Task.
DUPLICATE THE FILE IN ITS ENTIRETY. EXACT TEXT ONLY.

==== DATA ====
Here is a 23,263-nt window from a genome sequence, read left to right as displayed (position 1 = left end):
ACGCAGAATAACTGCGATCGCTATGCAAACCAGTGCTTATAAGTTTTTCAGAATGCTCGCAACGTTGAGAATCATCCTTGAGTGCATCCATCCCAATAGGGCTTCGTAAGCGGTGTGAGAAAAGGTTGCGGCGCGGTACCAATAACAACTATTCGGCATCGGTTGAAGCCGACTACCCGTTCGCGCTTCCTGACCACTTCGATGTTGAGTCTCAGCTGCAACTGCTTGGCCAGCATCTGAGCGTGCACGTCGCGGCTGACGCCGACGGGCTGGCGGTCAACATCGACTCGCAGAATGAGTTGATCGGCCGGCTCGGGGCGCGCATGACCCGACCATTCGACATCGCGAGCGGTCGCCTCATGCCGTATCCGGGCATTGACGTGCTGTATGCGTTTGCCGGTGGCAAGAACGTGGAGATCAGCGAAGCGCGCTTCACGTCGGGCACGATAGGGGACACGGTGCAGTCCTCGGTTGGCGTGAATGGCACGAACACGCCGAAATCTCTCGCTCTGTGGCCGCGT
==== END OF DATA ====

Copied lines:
Here is a 23,263-nt window from a genome sequence, read left to right as displayed (position 1 = left end):
ACGCAGAATAACTGCGATCGCTATGCAAACCAGTGCTTATAAGTTTTTCAGAATGCTCGCAACGTTGAGAATCATCCTTGAGTGCATCCATCCCAATAGGGCTTCGTAAGCGGTGTGAGAAAAGGTTGCGGCGCGGTACCAATAACAACTATTCGGCATCGGTTGAAGCCGACTACCCGTTCGCGCTTCCTGACCACTTCGATGTTGAGTCTCAGCTGCAACTGCTTGGCCAGCATCTGAGCGTGCACGTCGCGGCTGACGCCGACGGGCTGGCGGTCAACATCGACTCGCAGAATGAGTTGATCGGCCGGCTCGGGGCGCGCATGACCCGACCATTCGACATCGCGAGCGGTCGCCTCATGCCGTATCCGGGCATTGACGTGCTGTATGCGTTTGCCGGTGGCAAGAACGTGGAGATCAGCGAAGCGCGCTTCACGTCGGGCACGATAGGGGACACGGTGCAGTCCTCGGTTGGCGTGAATGGCACGAACACGCCGAAATCTCTCGCTCTGTGGCCGCGT